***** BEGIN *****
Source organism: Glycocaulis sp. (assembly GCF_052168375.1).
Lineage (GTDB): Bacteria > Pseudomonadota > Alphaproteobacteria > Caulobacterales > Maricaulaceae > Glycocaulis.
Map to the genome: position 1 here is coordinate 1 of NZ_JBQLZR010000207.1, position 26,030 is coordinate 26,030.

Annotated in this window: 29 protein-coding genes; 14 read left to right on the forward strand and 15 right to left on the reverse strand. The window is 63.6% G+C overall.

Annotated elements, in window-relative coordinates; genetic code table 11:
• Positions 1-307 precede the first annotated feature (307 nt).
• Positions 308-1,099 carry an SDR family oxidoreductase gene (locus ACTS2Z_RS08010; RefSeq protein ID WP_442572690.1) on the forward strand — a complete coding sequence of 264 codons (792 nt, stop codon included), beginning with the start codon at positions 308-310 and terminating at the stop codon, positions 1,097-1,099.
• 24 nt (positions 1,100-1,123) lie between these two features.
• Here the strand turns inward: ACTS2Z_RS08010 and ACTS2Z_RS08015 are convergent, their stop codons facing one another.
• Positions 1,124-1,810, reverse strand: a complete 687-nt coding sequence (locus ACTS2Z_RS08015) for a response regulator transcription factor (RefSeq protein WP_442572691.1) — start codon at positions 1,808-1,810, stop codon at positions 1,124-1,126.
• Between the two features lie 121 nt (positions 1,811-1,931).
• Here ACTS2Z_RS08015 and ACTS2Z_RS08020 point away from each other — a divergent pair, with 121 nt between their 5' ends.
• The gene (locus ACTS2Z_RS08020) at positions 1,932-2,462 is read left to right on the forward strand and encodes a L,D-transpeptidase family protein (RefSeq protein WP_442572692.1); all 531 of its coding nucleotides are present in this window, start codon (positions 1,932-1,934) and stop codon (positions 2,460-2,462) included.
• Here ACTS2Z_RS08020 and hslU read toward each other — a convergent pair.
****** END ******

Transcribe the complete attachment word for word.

Source organism: Glycocaulis sp. (assembly GCF_052168375.1).
Lineage (GTDB): Bacteria > Pseudomonadota > Alphaproteobacteria > Caulobacterales > Maricaulaceae > Glycocaulis.
Map to the genome: position 1 here is coordinate 1 of NZ_JBQLZR010000207.1, position 26,030 is coordinate 26,030.

Annotated in this window: 29 protein-coding genes; 14 read left to right on the forward strand and 15 right to left on the reverse strand. The window is 63.6% G+C overall.

Annotated elements, in window-relative coordinates; genetic code table 11:
• Positions 1-307 precede the first annotated feature (307 nt).
• Positions 308-1,099 carry an SDR family oxidoreductase gene (locus ACTS2Z_RS08010; RefSeq protein ID WP_442572690.1) on the forward strand — a complete coding sequence of 264 codons (792 nt, stop codon included), beginning with the start codon at positions 308-310 and terminating at the stop codon, positions 1,097-1,099.
• 24 nt (positions 1,100-1,123) lie between these two features.
• Here the strand turns inward: ACTS2Z_RS08010 and ACTS2Z_RS08015 are convergent, their stop codons facing one another.
• Positions 1,124-1,810, reverse strand: a complete 687-nt coding sequence (locus ACTS2Z_RS08015) for a response regulator transcription factor (RefSeq protein WP_442572691.1) — start codon at positions 1,808-1,810, stop codon at positions 1,124-1,126.
• Between the two features lie 121 nt (positions 1,811-1,931).
• Here ACTS2Z_RS08015 and ACTS2Z_RS08020 point away from each other — a divergent pair, with 121 nt between their 5' ends.
• The gene (locus ACTS2Z_RS08020) at positions 1,932-2,462 is read left to right on the forward strand and encodes a L,D-transpeptidase family protein (RefSeq protein WP_442572692.1); all 531 of its coding nucleotides are present in this window, start codon (positions 1,932-1,934) and stop codon (positions 2,460-2,462) included.
• Here ACTS2Z_RS08020 and hslU read toward each other — a convergent pair.